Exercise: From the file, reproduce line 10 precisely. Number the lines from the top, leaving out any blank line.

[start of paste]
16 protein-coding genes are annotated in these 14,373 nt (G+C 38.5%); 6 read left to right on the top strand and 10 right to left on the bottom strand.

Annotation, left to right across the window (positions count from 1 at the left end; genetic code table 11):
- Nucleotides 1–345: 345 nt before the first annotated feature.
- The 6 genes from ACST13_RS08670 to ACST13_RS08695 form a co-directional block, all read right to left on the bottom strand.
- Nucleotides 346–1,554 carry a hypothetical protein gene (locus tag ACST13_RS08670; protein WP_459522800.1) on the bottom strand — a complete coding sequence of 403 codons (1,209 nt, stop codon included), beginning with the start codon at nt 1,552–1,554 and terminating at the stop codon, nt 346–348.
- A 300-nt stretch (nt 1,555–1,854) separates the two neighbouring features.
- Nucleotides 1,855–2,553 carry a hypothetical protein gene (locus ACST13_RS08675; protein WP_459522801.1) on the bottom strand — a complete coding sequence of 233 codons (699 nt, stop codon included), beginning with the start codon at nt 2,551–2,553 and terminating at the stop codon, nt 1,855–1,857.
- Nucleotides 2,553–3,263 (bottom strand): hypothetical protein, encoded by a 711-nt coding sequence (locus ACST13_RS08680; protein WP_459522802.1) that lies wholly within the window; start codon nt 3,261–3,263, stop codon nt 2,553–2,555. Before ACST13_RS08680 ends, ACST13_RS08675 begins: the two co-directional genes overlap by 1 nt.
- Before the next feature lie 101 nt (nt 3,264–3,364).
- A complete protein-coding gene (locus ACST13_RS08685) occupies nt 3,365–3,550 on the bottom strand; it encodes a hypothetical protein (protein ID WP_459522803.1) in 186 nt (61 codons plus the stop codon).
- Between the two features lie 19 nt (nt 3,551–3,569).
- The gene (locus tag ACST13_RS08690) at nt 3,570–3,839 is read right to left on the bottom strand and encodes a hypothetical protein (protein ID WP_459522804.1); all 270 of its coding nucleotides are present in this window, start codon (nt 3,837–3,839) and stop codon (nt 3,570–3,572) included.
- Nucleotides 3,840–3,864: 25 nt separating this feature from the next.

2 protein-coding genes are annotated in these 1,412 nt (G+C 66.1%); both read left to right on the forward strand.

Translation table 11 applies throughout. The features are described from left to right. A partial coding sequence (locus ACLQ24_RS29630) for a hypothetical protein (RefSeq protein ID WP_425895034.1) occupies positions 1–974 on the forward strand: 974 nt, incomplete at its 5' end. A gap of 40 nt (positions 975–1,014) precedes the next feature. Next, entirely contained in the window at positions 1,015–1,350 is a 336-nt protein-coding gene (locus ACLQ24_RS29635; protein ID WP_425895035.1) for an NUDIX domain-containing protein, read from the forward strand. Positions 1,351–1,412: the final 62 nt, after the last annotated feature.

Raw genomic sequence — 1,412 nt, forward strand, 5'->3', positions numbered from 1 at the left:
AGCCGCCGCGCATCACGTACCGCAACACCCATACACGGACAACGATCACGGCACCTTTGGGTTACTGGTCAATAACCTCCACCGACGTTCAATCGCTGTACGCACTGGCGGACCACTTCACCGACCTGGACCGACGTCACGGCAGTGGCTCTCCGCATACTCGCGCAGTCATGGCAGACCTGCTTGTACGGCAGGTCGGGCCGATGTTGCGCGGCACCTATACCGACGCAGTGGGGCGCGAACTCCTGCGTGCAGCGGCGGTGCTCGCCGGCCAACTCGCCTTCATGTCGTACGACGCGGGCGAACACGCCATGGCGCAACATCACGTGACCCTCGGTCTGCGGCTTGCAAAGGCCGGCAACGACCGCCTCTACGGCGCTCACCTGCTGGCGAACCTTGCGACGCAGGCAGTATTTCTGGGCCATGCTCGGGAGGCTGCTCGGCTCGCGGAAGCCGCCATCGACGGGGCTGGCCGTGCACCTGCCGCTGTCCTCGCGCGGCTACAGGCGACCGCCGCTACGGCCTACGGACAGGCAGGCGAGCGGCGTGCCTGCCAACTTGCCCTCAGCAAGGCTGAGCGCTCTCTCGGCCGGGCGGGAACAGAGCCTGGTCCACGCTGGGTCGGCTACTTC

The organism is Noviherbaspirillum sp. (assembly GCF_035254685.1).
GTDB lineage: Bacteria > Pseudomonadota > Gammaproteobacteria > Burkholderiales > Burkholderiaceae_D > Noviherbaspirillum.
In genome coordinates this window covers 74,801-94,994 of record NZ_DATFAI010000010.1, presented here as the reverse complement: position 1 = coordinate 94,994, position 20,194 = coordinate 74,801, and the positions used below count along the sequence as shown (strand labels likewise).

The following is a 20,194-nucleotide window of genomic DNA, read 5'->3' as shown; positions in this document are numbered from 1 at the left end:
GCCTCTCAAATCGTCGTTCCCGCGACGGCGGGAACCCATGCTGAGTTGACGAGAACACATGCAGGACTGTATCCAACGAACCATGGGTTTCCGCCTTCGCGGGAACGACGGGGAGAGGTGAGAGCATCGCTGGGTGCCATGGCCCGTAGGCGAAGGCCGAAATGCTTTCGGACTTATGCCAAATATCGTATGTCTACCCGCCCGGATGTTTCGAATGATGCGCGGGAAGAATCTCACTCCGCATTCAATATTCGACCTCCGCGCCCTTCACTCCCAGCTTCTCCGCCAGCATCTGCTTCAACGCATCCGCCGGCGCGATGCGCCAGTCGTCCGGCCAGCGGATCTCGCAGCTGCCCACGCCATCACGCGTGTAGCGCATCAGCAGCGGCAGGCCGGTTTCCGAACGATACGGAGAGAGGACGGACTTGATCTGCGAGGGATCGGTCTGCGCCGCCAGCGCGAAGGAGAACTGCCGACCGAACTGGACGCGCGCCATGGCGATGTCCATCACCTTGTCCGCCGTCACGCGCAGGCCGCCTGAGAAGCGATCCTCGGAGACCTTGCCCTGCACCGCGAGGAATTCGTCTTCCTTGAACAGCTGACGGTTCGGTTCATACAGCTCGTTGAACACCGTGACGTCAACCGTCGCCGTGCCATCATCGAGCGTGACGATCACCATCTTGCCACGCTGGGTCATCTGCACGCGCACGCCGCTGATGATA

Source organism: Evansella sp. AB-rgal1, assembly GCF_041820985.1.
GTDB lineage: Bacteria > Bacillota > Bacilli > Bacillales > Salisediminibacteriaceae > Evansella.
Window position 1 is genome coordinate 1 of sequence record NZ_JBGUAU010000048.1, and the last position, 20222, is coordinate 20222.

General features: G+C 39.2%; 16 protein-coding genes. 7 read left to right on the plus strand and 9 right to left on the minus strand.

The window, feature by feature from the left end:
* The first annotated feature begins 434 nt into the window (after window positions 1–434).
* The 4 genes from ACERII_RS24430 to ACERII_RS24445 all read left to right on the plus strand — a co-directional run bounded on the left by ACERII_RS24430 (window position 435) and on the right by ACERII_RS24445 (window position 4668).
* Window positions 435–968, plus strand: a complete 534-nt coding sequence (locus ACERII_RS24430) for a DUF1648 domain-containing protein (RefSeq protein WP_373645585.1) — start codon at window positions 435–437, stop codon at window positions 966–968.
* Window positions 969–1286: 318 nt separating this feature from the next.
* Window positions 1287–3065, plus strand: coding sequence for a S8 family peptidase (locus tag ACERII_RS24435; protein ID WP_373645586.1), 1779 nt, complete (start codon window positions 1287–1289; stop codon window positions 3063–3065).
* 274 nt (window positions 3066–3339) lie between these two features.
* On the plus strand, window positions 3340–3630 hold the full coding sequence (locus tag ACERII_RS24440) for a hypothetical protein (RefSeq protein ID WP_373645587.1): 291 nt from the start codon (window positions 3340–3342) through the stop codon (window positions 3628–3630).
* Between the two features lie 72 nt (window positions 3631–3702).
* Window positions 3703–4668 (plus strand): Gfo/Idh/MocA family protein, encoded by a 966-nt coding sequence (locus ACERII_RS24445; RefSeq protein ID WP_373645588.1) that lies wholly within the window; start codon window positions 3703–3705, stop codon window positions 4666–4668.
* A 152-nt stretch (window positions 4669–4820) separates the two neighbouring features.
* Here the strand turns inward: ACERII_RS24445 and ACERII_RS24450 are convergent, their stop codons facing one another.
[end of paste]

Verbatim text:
- A complete protein-coding gene (locus ACST13_RS08685) occupies nt 3,365–3,550 on the bottom strand; it encodes a hypothetical protein (protein ID WP_459522803.1) in 186 nt (61 codons plus the stop codon).